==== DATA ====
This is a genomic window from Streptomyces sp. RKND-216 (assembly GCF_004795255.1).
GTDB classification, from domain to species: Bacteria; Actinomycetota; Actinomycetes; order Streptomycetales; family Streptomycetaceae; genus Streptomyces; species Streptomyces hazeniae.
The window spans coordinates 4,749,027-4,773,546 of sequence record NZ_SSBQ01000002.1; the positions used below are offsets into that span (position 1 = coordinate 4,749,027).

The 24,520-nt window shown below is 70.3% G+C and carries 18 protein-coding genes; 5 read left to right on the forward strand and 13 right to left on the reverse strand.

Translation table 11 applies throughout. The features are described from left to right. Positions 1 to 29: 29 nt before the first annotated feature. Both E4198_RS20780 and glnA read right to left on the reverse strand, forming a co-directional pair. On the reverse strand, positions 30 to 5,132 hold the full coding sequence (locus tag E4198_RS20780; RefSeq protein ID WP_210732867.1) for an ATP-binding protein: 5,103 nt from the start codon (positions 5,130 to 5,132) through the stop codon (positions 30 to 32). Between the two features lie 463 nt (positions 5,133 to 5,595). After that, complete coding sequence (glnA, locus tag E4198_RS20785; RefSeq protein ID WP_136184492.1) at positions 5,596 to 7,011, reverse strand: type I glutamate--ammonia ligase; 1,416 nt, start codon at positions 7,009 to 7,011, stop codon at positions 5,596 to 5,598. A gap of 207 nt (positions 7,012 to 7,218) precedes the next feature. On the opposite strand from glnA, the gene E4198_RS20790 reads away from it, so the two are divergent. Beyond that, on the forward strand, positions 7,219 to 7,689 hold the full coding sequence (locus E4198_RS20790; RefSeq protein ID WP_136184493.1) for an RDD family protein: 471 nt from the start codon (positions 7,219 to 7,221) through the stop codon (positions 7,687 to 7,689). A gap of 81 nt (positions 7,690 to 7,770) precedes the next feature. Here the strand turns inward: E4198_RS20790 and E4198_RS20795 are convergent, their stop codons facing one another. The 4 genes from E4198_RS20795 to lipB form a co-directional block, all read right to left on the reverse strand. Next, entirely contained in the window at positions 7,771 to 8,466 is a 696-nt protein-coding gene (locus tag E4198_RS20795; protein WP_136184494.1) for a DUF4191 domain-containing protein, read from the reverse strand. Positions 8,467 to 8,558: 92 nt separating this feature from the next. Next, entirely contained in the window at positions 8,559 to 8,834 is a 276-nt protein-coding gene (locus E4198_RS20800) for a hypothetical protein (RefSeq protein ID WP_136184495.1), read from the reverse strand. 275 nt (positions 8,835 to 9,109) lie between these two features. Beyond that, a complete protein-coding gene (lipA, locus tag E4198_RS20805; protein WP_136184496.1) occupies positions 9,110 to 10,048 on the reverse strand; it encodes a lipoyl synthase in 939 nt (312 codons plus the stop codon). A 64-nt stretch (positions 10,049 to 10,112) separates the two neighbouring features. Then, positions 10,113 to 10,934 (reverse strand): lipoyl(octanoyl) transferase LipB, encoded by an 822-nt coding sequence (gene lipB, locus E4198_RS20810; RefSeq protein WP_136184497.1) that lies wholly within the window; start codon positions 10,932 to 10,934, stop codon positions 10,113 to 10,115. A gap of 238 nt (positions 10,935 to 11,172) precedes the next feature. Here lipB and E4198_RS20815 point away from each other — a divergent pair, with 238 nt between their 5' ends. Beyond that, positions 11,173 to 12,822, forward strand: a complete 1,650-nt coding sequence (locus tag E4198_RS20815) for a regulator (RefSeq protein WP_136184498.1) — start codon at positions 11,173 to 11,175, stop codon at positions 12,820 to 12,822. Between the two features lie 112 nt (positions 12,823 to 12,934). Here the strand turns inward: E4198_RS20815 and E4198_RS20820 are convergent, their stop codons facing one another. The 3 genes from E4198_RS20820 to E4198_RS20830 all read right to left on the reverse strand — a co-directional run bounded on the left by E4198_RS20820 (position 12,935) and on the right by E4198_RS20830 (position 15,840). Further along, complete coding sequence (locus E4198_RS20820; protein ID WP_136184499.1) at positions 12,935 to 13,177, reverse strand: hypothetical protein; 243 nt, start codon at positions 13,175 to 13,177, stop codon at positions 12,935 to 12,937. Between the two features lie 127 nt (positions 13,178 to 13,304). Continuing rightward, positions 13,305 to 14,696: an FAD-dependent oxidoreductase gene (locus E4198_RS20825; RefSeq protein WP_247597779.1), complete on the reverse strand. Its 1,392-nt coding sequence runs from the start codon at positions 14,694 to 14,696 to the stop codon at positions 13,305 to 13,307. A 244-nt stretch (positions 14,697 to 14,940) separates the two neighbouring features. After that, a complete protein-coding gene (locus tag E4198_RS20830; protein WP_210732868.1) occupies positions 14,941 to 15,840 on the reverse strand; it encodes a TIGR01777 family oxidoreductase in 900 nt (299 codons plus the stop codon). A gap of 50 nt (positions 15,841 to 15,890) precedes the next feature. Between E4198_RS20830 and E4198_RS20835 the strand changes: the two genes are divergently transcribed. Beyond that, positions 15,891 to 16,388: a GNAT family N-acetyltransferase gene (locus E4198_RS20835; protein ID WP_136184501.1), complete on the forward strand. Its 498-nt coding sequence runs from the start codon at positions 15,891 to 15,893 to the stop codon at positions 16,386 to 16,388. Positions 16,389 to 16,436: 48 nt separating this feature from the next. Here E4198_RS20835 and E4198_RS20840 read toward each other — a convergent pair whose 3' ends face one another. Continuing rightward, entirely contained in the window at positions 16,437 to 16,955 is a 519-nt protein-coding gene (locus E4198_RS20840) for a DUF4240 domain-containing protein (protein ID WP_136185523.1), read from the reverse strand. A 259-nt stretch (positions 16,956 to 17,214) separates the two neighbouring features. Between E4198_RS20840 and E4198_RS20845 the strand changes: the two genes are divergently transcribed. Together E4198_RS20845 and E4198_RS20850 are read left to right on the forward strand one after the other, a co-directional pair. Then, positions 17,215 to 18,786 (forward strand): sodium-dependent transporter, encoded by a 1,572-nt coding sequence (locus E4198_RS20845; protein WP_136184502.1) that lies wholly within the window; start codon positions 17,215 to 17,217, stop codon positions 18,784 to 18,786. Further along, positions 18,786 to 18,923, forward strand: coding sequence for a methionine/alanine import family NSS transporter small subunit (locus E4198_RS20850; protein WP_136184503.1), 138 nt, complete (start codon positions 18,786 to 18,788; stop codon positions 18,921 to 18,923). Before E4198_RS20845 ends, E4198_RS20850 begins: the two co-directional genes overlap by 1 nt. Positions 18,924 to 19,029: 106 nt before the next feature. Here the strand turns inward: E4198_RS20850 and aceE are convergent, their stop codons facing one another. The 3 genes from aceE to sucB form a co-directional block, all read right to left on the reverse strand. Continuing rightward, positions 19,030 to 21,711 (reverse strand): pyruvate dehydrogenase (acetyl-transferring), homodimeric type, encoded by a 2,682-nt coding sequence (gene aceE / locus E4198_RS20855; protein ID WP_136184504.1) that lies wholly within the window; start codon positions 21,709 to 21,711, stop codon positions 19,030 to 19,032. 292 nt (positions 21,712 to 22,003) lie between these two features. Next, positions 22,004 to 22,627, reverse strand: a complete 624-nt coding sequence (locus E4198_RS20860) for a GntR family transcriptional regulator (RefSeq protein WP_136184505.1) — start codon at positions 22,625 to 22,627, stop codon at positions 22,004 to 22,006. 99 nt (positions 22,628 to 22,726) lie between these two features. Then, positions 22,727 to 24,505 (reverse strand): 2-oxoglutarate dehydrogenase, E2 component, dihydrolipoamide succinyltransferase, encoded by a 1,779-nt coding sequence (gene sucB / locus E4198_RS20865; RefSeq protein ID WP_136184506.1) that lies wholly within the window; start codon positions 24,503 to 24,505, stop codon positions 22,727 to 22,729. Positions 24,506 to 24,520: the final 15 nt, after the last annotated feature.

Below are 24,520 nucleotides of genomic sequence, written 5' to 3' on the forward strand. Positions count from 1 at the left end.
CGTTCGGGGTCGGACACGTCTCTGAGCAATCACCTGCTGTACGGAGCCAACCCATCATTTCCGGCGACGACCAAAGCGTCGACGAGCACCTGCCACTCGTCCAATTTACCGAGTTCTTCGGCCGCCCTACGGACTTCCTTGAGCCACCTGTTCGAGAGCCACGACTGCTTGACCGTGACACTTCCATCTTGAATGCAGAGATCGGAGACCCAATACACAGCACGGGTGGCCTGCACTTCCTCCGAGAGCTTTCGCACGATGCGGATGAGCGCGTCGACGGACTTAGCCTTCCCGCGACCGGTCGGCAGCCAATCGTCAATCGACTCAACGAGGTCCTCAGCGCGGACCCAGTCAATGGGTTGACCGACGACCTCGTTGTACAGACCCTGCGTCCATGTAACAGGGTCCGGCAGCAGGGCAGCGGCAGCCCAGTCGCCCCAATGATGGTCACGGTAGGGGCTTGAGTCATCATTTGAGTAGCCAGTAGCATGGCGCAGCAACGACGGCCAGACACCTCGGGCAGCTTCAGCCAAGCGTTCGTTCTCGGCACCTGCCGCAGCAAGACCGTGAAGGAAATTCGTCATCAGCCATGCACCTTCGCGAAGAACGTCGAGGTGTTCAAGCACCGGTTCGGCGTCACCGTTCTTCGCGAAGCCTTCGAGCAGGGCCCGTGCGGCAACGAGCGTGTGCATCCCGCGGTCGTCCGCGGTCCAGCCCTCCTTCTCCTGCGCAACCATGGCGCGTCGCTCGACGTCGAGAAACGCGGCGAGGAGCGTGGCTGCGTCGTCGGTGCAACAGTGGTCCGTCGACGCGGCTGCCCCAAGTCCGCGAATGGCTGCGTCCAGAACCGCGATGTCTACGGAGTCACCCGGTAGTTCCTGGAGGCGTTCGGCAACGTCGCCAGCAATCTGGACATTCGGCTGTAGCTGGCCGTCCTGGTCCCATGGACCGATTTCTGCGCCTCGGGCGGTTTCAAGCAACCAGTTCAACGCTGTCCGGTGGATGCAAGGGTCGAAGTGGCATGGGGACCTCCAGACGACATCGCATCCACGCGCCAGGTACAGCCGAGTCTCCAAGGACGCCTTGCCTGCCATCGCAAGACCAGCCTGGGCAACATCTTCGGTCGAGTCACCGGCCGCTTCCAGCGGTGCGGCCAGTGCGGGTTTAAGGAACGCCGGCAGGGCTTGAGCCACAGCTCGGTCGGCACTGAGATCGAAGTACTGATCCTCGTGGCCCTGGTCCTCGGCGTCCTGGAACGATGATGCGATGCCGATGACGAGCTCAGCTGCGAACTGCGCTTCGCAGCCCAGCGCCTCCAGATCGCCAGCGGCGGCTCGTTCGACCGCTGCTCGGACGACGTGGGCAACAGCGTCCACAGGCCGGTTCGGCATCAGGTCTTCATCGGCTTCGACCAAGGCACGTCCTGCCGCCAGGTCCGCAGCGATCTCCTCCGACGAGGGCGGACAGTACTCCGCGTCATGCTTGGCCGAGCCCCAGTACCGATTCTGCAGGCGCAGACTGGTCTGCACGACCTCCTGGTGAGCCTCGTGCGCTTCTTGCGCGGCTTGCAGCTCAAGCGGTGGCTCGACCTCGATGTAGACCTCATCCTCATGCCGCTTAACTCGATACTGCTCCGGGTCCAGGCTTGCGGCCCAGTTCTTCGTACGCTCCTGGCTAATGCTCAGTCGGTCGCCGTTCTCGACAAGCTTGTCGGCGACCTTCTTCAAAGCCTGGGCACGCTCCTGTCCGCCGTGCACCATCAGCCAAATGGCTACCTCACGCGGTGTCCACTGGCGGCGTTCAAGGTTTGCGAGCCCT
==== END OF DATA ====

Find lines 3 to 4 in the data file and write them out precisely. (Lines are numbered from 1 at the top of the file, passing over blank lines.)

The window spans coordinates 4,749,027-4,773,546 of sequence record NZ_SSBQ01000002.1; the positions used below are offsets into that span (position 1 = coordinate 4,749,027).

The 24,520-nt window shown below is 70.3% G+C and carries 18 protein-coding genes; 5 read left to right on the forward strand and 13 right to left on the reverse strand.